Posts categorized under Community Stories Archives - Page 4 of 10 - Front Porch

Black History Month: Vickie Williams

When Vickie Williams opened the doors to the first Black-owned bookstore in Washington more than 20 years ago, she had a vision. She envisioned a place where the Black community could gather safely to learn about their heritage and empower each other. Located in Columbia City, Life Enrichment Bookstore (L.E.M.S)… [ Keep reading ]

Black History Month: Tougo Coffee

Since opening in 2007, Tougo Coffee has endured a slew of uphill battles. The shop has survived an economic recession, gentrification, a global pandemic, and a recent robbery-as if running a Mom and Pop coffee shop in a corporate coffee city isn’t hard enough. Through it all, owner Brian Wells… [ Keep reading ]

Black History Month: The Original Philly’s

After failing to find an authentic Philly cheesesteak in the Seattle, Philadelphia native Charles Humphrie opened The Original Philly’s. The restaurant, affectionately know to regulars as simply Philly’s, open its doors in 1995, slinging the iconic meal near 23rd and Union in the Central District. In 2005, Charles and his… [ Keep reading ]

Black History Month: Rev. Dr. Samuel B. McKinney

When Martin Luther King Jr. visited Seattle in 1961, he gave a speech at Garfield High School titled “The American Dream.” The address included several lines that would later be woven into his famous “I Have a Dream” speech. King’s only trip to Seattle was made possible because of an… [ Keep reading ]

BUILD 2021 works to unite, engage, and inspire local Black leaders

During the winter of 2013, the topic of conversation for many Seattleites centered around the Seahawks as they marched toward their first championship. When people gathered in the streets of downtown to celebrate the team’s Super Bowl win, six African American men congregated elsewhere to discuss something else occurring in… [ Keep reading ]

Reimagine Seattle: ChrisTiana ObeySumner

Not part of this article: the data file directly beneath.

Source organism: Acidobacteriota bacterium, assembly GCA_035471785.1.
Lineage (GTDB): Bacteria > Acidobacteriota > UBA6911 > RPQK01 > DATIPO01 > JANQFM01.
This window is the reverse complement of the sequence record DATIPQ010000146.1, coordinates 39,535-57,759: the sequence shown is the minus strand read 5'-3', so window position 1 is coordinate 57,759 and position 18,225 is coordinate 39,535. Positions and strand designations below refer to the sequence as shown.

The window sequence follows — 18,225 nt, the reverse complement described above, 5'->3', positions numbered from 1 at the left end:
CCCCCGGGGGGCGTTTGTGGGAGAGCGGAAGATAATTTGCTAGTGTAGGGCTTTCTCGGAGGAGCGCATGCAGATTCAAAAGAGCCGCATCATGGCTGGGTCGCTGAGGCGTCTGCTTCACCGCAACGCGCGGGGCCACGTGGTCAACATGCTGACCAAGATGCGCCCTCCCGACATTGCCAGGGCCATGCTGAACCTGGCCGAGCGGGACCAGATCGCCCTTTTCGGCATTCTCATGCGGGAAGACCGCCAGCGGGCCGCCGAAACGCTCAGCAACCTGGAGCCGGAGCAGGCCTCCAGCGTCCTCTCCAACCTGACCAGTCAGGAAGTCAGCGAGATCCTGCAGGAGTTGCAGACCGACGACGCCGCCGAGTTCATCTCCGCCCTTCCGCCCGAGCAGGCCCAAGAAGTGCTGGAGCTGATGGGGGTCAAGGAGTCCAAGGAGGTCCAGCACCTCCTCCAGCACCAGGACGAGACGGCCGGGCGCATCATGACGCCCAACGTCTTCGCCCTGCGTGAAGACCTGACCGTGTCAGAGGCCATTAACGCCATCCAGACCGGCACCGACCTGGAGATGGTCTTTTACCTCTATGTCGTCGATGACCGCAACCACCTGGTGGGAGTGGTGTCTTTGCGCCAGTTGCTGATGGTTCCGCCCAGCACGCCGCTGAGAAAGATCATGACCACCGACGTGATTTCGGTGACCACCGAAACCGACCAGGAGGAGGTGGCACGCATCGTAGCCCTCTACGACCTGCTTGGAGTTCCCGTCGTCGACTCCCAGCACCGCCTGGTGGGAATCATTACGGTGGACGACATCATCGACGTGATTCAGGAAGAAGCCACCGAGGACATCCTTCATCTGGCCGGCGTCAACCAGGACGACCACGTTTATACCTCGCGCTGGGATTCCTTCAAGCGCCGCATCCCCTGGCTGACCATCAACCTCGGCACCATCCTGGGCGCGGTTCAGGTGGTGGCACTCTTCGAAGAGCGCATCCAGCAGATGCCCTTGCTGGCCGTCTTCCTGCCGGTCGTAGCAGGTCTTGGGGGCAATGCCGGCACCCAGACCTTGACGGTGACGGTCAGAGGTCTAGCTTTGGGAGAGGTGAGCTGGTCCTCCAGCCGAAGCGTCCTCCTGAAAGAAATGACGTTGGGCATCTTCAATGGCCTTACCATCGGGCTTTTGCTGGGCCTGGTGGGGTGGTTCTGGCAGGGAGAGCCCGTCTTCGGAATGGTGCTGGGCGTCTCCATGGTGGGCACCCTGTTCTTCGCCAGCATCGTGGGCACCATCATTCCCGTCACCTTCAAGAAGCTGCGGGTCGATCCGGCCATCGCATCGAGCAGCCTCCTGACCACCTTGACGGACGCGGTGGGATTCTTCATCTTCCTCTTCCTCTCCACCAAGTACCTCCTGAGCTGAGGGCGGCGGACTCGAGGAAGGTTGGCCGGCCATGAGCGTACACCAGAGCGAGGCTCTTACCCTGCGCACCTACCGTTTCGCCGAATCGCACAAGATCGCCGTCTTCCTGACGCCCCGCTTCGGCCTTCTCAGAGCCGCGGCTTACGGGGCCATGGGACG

Hindsight – Reflections on 2020 by ChrisTiana ObeySumner I have been calling 2020 the “existential master class in inequity” because it was the year that the universe kept pelting society in the face with glaringly obvious injustices and systemic violence towards communities who’ve been trying to tell us this whole… [ Keep reading ]

Reimagine Seattle: Henry Liu

words & video by Henry Liu In response to COVID-19, I started a project of delivering culturally appropriate groceries and providing internet services to over 1,000 marginalized families living in Chinatown. To ensure the grocery items meet the dietary needs of my ethnically-diverse audiences, I telecommunicate with housing managers, residents,… [ Keep reading ]

Reimagine Seattle: Roxanne White

Reimagine Seattle by Roxanne White I am Roxanne White. I am Nez Perce, Yakama, Nooksack and Aaniiih (Gros Ventre) Nations. I want to honor our ways and acknowledge that I am a guest to this Coast Salish territory. I acknowledge that these are the ancestral homelands of the Duwamish, Suqumish,… [ Keep reading ]

Reimagine Seattle: Mariela Camara

words and posters by Mariela Camara When given the opportunity to contribute to the Reimagine Seattle campaign, I instantly knew this was something I wanted to embark on, but not alone. After 20 years in the City, I have developed relationships with many BIPOC communities and especially women, girls, femmes,… [ Keep reading ]

Reimagine Seattle: Beverly Aarons

The Gift of Beauty by Beverly Aarons Think big. Think radical. Think innovative. That’s the mind frame we should step into when “reimagining” Seattle, right? Maybe. And, it depends. That’s how I began – thinking deeply about affordable housing, poverty, and the mental illness and drug addiction ailing many in… [ Keep reading ]